Information gleaned by the signal intelligence agency can then be used as currency when trading data with other western countries.
Despite the headaches the bill has caused since entering parliament in 2007, the government has never revealed the true purpose of the law, SvD writes.
Several sources close to the Swedish intelligence community told the newspaper that the controversial new eavesdropping law was primarily intended to keep track of Russian communications.
“Our geographical position means that 80 percent of Russia’s contacts with large parts of the world travel through cables in Sweden. That is the core of the issue,” said one source.
“The most important reason for the law is that the government, the Armed Forces and other agencies need intelligence about Russia.”
But neither former Prime Minister Göran Persson nor his successor Fredrik Reinfeldt have mentioned Sweden’s desire to listen in on the neighbours.
FRA in its turn has wanted to keep its intentions quiet for as long as possible to prevent Russia from rerouting its computer and telecommunications systems.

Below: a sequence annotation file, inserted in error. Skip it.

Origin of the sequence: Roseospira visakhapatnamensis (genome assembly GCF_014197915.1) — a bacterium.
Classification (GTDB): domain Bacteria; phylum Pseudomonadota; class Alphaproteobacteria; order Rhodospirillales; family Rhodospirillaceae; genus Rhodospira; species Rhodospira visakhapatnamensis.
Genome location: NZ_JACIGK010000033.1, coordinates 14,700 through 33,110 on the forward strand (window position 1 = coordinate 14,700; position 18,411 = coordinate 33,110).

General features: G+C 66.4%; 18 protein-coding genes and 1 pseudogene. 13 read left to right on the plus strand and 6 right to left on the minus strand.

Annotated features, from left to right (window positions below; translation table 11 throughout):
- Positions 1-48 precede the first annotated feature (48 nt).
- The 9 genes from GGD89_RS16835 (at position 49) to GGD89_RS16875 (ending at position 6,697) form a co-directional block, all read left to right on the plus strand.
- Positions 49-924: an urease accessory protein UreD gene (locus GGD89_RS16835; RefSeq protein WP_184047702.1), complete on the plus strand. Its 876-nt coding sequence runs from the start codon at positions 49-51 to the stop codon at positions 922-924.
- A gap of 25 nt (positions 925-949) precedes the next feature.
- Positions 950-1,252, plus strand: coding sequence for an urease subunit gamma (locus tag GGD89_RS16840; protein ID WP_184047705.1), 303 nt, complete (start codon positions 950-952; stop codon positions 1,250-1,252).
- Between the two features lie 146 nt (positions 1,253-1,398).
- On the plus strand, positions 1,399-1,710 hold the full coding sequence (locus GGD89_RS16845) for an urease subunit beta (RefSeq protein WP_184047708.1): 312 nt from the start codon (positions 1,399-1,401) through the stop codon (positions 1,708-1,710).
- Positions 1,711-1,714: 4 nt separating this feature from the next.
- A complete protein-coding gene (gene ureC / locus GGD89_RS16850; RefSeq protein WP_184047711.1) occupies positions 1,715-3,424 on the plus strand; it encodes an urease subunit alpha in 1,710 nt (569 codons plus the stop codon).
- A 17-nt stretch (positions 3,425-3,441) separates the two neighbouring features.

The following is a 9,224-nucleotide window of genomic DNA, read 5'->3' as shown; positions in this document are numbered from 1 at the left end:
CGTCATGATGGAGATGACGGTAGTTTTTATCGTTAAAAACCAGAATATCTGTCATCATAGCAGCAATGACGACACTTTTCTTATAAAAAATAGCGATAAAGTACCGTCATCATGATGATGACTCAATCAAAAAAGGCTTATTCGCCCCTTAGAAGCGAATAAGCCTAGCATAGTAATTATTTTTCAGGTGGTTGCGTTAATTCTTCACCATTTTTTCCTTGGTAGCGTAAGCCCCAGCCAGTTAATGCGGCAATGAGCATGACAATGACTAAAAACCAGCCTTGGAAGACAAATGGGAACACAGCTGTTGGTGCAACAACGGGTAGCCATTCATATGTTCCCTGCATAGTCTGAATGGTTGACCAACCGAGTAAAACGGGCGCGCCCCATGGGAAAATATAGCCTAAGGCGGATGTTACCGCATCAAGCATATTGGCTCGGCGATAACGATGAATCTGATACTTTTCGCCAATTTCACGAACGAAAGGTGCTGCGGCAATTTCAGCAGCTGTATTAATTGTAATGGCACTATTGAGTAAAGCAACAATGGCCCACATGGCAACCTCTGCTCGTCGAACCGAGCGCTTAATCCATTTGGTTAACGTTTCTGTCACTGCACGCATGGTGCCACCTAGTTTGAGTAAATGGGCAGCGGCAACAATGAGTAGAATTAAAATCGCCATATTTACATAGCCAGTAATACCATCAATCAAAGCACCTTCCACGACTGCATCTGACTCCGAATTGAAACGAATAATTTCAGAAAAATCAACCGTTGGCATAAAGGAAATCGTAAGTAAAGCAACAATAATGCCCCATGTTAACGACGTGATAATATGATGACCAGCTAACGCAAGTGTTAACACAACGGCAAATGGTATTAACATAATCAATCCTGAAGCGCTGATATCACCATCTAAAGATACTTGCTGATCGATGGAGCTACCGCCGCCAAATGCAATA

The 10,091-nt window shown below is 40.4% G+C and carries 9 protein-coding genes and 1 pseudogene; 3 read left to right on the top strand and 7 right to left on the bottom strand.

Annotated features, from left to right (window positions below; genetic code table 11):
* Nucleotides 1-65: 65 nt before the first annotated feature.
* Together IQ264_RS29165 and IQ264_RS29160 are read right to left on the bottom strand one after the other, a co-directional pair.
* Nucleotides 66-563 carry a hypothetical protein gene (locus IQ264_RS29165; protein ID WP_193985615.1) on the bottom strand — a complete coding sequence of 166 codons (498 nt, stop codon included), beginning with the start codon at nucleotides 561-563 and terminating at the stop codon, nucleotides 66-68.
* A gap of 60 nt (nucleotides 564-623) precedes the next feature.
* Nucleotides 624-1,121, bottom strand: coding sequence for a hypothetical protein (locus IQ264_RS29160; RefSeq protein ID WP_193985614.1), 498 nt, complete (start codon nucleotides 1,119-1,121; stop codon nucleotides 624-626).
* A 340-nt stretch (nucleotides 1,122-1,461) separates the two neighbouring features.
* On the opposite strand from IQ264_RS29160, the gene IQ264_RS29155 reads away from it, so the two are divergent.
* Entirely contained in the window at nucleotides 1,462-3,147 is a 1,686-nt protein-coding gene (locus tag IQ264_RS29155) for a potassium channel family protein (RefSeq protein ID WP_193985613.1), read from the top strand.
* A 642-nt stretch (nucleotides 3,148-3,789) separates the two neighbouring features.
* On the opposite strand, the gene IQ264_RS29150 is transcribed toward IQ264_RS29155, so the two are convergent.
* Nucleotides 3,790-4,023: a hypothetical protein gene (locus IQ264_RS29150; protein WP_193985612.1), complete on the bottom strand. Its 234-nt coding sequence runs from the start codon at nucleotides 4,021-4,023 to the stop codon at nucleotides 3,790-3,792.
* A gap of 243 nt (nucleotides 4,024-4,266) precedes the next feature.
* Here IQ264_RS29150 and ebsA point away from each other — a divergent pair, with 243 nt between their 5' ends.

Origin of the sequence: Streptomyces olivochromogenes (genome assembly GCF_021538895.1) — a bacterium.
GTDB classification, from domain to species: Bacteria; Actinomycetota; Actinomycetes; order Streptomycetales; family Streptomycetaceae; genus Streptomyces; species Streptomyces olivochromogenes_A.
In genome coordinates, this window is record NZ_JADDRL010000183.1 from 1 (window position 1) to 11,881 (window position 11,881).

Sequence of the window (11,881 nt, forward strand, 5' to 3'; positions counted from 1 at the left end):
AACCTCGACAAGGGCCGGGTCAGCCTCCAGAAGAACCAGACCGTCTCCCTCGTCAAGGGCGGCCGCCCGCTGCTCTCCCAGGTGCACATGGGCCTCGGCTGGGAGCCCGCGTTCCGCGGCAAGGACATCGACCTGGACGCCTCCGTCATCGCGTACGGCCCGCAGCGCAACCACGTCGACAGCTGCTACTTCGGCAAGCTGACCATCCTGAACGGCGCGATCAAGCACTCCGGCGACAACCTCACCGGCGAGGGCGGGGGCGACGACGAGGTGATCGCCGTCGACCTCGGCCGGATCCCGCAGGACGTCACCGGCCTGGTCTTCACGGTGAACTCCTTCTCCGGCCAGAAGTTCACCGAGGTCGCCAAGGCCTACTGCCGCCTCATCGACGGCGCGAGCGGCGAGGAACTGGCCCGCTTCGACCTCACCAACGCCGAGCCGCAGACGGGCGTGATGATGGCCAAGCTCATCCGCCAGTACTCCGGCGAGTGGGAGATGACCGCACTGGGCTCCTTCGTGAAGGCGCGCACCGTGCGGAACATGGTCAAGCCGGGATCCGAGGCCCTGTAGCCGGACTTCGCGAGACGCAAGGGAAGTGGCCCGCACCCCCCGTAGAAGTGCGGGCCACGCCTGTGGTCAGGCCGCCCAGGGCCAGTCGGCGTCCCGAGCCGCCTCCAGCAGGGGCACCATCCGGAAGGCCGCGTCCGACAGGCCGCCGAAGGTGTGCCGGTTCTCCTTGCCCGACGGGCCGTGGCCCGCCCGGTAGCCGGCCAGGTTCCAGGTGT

Swedish-Finnish telecom giant TeliaSonera owns one of the world’s largest fiber-optic cable networks, and company maps confirm that the vast majority of all cable traffic to and from Russia crosses Sweden’s borders, SvD reports.
All Russian email and telephone calls, for example, pass through Sweden, regardless of whether the recipient is located in Berlin, Hong Kong, Kiev or New York. And 85 percent of Europe’s broadband customers are connected in some way to TeliaSonera’s network.
The new surveillance law will require all Swedish telecom operators to store any communications passing Swedish borders and make them available for FRA’s perusal at collection nodes located at various points around the country.
TeliaSonera said it was currently considering ways to circumvent Sweden.
“Our aim is for international traffic and transit traffic to bypass Sweden,” Malin Frenning, CEO of TeliaSonera International Carrier, told SvD.
But to construct a new network outside of Sweden would cost the company a lot of time and money. And there is also a risk that communications would then pass through other countries that have created laws similar to Sweden’s, such as the Netherlands, the United Kingdom and Germany.